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SEO Best Practices and All That

Tuesday, September 15, 2009

In SEO `Best Practices' Are Bunk, Adam Audette rants about the supposed uselessness of these tactics, and by extension the concept of best practices in any realm. Audette writes that "`Best practice' is a stale buzzphrase that offers zero competitive practice in the enterprise? To me, that is nothing but useless marketing-speak. It doesn’t say anything about creating a competitive advantage."

The larger point of this article is spot on, namely that adherence to any set of static practices will, over time, erode the competitiveness of any enterprise. But, with no disrespect to Mr. Audette, who is a very smart guy, he sets up somewhat of a strawman definition of best practices when he writes:

By definition, a best practice:

  • is a static ruleset
  • is a standard to be followed
  • has worked in the past (read: is old)
  • has been popularized (read: is average)
  • limits judgement, evaluation, and strategy (cornerstones of quality search marketing)
That is, at best, a partial definition. First, once any practice is adopted by most of the firms in an industry, it is no longer a "best practice." Someone has already moved the needle. Second, mindful of this, great companies (and consultants) make constant tweaking and rethinking of current processes a part of their best practices.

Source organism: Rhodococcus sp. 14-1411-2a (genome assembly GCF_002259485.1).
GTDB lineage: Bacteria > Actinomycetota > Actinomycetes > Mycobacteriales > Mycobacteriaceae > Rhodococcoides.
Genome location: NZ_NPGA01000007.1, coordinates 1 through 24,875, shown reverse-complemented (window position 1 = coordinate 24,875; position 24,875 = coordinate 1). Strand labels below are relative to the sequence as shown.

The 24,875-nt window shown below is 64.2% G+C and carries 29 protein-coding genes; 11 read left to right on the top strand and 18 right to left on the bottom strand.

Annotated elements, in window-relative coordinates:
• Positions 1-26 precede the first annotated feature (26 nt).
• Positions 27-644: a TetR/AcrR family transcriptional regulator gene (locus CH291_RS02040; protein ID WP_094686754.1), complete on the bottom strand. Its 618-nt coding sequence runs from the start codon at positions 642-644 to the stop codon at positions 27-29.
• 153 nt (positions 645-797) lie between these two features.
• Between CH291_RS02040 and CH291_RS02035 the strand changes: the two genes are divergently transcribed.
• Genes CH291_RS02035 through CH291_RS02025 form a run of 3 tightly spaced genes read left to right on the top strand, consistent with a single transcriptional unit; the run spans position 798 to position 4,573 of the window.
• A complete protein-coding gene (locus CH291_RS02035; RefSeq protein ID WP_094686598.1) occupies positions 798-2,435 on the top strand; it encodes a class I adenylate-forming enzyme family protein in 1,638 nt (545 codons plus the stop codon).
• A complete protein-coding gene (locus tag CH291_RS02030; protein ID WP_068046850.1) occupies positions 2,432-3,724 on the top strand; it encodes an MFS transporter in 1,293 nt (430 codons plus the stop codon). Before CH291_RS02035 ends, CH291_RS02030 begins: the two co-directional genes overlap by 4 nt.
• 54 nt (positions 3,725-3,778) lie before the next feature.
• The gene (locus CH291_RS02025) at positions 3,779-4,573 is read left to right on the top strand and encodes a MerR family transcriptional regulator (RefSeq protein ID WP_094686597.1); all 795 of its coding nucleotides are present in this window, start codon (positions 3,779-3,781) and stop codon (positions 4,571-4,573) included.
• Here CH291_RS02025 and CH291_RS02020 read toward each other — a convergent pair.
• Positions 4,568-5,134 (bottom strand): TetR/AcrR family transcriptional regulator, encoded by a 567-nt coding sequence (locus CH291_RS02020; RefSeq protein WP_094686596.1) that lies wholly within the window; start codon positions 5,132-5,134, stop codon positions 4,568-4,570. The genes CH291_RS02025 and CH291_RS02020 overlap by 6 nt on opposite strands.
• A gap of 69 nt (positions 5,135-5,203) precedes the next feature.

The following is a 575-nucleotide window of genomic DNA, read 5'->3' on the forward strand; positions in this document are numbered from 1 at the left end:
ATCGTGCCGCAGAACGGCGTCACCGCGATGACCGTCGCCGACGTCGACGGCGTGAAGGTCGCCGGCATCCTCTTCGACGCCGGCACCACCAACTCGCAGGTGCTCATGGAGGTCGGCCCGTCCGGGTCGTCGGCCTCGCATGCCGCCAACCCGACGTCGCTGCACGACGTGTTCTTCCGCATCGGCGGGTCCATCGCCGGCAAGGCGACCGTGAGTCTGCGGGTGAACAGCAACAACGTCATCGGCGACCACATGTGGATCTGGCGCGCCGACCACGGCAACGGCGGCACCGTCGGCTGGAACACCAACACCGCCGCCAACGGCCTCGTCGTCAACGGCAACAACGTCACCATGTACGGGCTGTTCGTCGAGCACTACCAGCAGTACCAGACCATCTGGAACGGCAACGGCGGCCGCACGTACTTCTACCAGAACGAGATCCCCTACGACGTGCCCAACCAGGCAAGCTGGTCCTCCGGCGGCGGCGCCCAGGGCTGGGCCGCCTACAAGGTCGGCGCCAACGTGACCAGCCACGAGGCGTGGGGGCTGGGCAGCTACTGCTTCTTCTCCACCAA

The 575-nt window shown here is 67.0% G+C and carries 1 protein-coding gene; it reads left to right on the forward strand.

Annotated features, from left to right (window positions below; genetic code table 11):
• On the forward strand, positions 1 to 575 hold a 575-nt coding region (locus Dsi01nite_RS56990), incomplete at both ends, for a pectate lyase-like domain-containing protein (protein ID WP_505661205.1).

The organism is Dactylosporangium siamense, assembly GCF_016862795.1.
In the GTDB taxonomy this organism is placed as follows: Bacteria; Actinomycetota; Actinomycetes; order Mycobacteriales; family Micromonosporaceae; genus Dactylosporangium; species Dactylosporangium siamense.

In SEO, best practices would include but not be limited to:
  • Conducting keyword research to identify high-volume, low-competition search terms.
  • Producing clean code (e.g. CSS and HTML, minimal Flash, Javascript in separate files, descriptive navigation, minimal use of tables).
  • Optimizing title tags.
  • Crafting URLs with keywords included.
  • Including (but not over-doing) keywords in content and heading tags.
  • Incorporating keyword links in page text.
  • Basic link-building—social media sites, directories, business partners etc.
  • Advanced link-building—blogging, commenting, content marketing, guest posting, blogger outreach, interactive PR, etc.
Using all of those practices won't guarantee you a #1 rank for any term, but ignoring any of them will make achieving high rankings unnecessarily difficult. That's why virtually all successful SEO professionals use those practices, but don't constrain their activities to a static process. Search is constantly changing, and so are the techniques used to gain high ranking and organic search traffic.

In short, best practices are dynamic rather than static. In 1908, Henry Ford's assembly line (an idea inspired by the meat packing industry) established a new best practice in automotive manufacturing, but from work cells to TQM to lean manufacturing, production processes have continually evolved since then.

For the best companies, and SEO consultants, continuous innovation is the best best practice of all.


Contact Tom Pick: tomATwebmarketcentralDOTcom
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